Part 1. Introducing Les Behrens
Part 2. "We're not about shy"
(barrel-tasting the 2002s)
Part 3. Now
Hitchcock wanders in
Part 4. Starting
from absolute zero
"Partnerships are tough, but we seemed to get along..."
Part 6. "Those
five cases changed our lives"
Part 7. "Robert
Parker is going to make you a star"
Part 8. Getting
Part 9. Raising
money the B&H way
Part 10. Keeping
"Buddha's keeping an eye on things"
Part 1. Introducing Les Behrens
"Can't talk too long," says
Les Behrens. "Cement truck's coming. Why don't we go in and
Already I'm warming to this guy. Wine first,
no hype, no time for it. He's totally consumed with his craft and you
can't help catching the passion.
We're standing way high on Spring Mountain,
near the Napa County line. You might say we've risen above the Napa Valley
razzle-dazzle. Down below are the lavish wine temples. Up here, you've got
Philip Togni, Paloma, Pride Mountain -- great stuff, no puff.
But wait a minute. They've got
twenty acres here
and ZERO vines. Why the heck not?
"We might," says Les, "if
we thought we could improve our wines by doing that. But we're already
getting fantastic fruit from great vineyards. Could I grow better
Plainly these guys don't mind breaking the
rules. We'll revisit this subject often.
But first a little comic relief...
Enter Le Chien Lunatique...
A little white Jack Russell terrier trots over to check me out.
"That's Lucy," Les informs me.
"Can I take her picture?"
"You can try."
He's got a point. Like everyone else I'll meet up here, she's a
perpetual motion machine.
Finally, Les calls out "Lucy!" She stops, rolls over and
waggles her legs.
I'm in love. "What a girl," I gush.
Les nods, "We've named a wine for her.
Now that I've got my camera out, I ask Les to pose for his own picture.
"Smile," I say. "I don't smile," says Les.
He manages a smile anyhow. Unconventional?
Yes, but very engaging. This is a recurring
theme at Behrens & Hitchcock.
At some point, Les also introduces me to his wife, Lisa
Mark Poremski, the newest member of the Behrens & Hitchcock winemaking
family. They promptly go off and do stuff that I'm sure is important,
but I never get a chance to ask about it, because I'm already scribbling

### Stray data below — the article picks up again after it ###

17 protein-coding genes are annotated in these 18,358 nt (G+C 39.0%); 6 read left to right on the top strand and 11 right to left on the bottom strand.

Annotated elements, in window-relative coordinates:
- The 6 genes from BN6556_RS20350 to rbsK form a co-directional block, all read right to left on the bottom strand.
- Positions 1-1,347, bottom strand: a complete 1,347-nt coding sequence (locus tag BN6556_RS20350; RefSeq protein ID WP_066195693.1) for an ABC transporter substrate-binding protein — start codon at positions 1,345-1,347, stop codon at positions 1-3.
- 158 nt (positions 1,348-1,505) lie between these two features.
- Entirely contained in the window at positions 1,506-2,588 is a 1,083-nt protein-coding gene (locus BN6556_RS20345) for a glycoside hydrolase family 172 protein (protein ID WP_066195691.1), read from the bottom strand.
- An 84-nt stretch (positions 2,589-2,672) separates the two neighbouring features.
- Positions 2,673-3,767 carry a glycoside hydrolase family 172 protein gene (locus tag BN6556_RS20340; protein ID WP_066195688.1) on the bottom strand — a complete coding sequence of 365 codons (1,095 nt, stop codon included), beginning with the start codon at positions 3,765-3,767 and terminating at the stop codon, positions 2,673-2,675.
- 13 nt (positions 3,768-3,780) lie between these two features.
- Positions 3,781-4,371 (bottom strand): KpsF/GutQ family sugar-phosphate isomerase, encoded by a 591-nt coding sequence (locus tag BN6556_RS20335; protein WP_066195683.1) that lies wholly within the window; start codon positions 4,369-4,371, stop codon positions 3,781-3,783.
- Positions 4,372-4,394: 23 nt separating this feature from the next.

notes as fast as I can.
As we walk toward the barrel room,
I sneak in a few quick questions...
APJ: So which vineyards are you getting fruit from?
LB: Quite a few. There's one called Alder Springs, way up in Mendocino.
I mean really far up. Well north of Anderson Valley. We get Syrah and
Merlot from them.
Then there are two vineyards in Calistoga. The Eric Stevens Vineyard
will be giving us fruit, but we haven't made any wine from it yet. And
APJ: I've tasted your Kenefick cuvees. Very distinctive. Where's the
LB: You know where Bart Araujo's [Eisele] vineyard is? It's across the
street from there.
APJ: Really? But your wines taste nothing like Araujo. What clones
is Kenefick planted to?
LB: Let's see. Clone 7, clone 4 and clone 337 -- that's the hot clone
these days. Our Kenefick wines also have higher percentages of Merlot and
Petit Verdot than Bart Araujo's wines.
APJ: Maybe the Petit Verdot accounts for the blueberry flavors?
LB: Could be. I like Petit Verdot. We made a Petit Verdot in 2000. It
was actually about 75% Petit Verdot and the rest was Merlot.
The secret of success in 2000
APJ: Let's talk a little more about 2000. I've tasted a bunch of
watery 2000 Cabs, but I loved your 2000 Ode to Picasso. It's one of the
few Napa Valley 2000s I bought in quantity. What was your secret?
LB: Well for one thing, we were very, very selective. We sold off about
27 barrels of wine that didn't make our final cut.
Plus, we did a lot of cross-blending. We combined wines from Calistoga,